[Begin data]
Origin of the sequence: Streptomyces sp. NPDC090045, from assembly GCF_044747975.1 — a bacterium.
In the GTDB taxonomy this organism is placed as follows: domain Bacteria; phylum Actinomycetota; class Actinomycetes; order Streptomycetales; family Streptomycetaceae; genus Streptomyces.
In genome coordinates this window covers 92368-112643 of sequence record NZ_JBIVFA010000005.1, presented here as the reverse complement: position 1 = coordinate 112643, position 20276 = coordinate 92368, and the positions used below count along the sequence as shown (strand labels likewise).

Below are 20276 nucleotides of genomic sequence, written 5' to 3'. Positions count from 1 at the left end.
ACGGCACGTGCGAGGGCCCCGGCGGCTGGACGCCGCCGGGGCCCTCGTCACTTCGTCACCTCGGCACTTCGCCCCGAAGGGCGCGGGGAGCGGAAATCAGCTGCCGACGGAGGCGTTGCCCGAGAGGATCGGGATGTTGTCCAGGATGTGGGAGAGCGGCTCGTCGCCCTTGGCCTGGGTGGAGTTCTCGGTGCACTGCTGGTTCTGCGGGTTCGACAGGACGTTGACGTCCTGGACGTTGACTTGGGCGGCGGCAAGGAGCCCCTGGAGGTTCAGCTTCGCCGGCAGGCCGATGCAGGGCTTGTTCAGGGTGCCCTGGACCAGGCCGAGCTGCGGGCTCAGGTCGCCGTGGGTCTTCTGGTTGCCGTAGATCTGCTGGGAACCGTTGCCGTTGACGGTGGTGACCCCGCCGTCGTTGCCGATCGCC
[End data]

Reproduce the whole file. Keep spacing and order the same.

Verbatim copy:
Origin of the sequence: Streptomyces sp. NPDC090045, from assembly GCF_044747975.1 — a bacterium.
In the GTDB taxonomy this organism is placed as follows: domain Bacteria; phylum Actinomycetota; class Actinomycetes; order Streptomycetales; family Streptomycetaceae; genus Streptomyces.
In genome coordinates this window covers 92368-112643 of sequence record NZ_JBIVFA010000005.1, presented here as the reverse complement: position 1 = coordinate 112643, position 20276 = coordinate 92368, and the positions used below count along the sequence as shown (strand labels likewise).

Below are 20276 nucleotides of genomic sequence, written 5' to 3'. Positions count from 1 at the left end.
ACGGCACGTGCGAGGGCCCCGGCGGCTGGACGCCGCCGGGGCCCTCGTCACTTCGTCACCTCGGCACTTCGCCCCGAAGGGCGCGGGGAGCGGAAATCAGCTGCCGACGGAGGCGTTGCCCGAGAGGATCGGGATGTTGTCCAGGATGTGGGAGAGCGGCTCGTCGCCCTTGGCCTGGGTGGAGTTCTCGGTGCACTGCTGGTTCTGCGGGTTCGACAGGACGTTGACGTCCTGGACGTTGACTTGGGCGGCGGCAAGGAGCCCCTGGAGGTTCAGCTTCGCCGGCAGGCCGATGCAGGGCTTGTTCAGGGTGCCCTGGACCAGGCCGAGCTGCGGGCTCAGGTCGCCGTGGGTCTTCTGGTTGCCGTAGATCTGCTGGGAACCGTTGCCGTTGACGGTGGTGACCCCGCCGTCGTTGCCGATCGCC